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The Complete Idiot's Guide to Playing Rock Guitar Paperback – March 2, 2010
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This puts me in a weird situation when it comes to looking for guitar instruction books. I'm a total beginner on guitar, but I know how to read and I know theory and scales. Most beginner guitar books are very rudimentary for me. Usually it is late in the book before it gets to stuff I don't already know. That was my first concern before buying this book, particularly as it is a "Complete Idiot's" Guide.
Well, I'm happy to report that this book is definitely a worthy addition to my collection. I did have to mostly skip over the first couple chapters, but after that there was some very good and useful information.
I particularly like how the author deals with strumming. Most other books I've looked at deal with strumming from mostly an acoustic guitar perspective. That is, they teach you about strumming up and down over all the strings in the chord you are playing. However, I quickly learned with the electric guitar that you can't usually do that. You have to break up the chord into chunks and strum bits and pieces, particularly when distortion is involved. This prevents your rhythm playing from becoming a muddy mess.
Another thing I've disliked about other beginning rock guitar methods is that they seem to present only the basic power chords. Yes, power chords are a huge part of rock and this book points that out and gets you well trained in those. But they aren't the only thing. Fortunately this book deals with fuller chords as well. You just have to remember, as I stated above, not to strum them out in full when you have distortion turned on. The author even gets into ways to add nice ornamentations and spice to your rhythm playing. Kudos for this.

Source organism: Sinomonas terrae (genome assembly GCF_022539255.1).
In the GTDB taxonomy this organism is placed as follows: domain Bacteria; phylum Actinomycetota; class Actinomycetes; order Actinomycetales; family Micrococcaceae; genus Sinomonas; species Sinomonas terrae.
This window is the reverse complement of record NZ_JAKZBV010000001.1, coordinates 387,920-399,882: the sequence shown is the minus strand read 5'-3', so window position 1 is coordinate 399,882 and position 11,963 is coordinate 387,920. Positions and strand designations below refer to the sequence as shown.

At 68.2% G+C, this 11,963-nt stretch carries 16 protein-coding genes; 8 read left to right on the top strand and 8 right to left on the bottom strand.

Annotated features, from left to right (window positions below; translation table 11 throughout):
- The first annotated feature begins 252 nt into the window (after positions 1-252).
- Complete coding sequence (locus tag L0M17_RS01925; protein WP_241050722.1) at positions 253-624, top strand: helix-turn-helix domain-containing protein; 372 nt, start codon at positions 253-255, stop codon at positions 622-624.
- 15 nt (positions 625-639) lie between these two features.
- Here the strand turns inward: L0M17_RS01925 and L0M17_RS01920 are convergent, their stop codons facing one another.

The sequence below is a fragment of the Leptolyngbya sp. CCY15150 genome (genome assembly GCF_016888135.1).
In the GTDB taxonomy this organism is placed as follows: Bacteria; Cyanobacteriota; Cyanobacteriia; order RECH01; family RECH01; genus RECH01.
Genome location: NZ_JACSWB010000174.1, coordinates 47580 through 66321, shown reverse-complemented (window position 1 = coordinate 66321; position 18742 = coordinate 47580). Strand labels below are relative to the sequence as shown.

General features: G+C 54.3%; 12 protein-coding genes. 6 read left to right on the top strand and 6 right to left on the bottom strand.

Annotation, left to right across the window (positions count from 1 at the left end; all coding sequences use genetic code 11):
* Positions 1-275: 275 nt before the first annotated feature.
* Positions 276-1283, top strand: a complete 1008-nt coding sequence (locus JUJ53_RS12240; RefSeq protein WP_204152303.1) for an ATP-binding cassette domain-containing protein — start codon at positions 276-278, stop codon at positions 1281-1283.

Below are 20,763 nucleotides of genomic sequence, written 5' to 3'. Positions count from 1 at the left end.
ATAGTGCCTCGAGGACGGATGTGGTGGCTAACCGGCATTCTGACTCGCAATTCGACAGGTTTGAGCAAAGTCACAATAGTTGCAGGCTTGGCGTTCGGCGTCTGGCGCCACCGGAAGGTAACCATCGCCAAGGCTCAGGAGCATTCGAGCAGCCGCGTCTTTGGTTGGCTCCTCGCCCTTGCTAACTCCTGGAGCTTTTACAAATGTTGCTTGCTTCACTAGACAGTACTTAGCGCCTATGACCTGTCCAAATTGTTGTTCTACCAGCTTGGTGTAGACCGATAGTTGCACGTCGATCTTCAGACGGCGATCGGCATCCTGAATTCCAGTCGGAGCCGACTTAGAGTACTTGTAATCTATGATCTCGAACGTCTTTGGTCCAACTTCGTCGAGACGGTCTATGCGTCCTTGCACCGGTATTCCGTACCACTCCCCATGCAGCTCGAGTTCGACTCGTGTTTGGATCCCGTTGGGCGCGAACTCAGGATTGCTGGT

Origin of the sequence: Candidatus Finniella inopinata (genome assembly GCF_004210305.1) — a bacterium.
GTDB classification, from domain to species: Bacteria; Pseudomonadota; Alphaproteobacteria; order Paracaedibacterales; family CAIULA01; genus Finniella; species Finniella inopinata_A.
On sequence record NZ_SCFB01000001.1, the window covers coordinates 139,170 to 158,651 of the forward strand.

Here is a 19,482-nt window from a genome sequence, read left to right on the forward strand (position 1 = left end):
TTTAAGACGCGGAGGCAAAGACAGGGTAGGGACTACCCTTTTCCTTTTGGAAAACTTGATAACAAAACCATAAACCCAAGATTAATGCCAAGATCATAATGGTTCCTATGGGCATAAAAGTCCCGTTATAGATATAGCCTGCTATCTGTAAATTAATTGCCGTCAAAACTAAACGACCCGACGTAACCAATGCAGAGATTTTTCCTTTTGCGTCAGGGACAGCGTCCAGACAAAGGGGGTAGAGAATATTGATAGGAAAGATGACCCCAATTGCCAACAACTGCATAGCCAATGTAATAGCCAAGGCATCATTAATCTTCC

So I would highly recommend this book to anyone looking to learn rock guitar, even if you are coming from another instrument with a knowledge of theory. If you are not the book still has you covered so fear not.
I first stumbled upon David Hodge on the excellent Guitar Noise web site (...). In my opinion, he is an excellent teacher, and in fact it was through his lessons on Guitar Noise that I actually learned to play some actual songs. So, when I found out he was writing this book, I bought it the on the very first day it was available.
I haven't made it all the way through the book yet, but the material I have been through is excellent. In my opinion, this book is a very nice balance between readability, music theory, and guitar technique. Over the past six years, I have accumulated quite a few books in the quest of that 'eureka' moment where I can be like Neo and say "I know guitar". There are not many that really help that much in the quest. This book is an excellent addition to your library for your life-long mission of learning the guitar.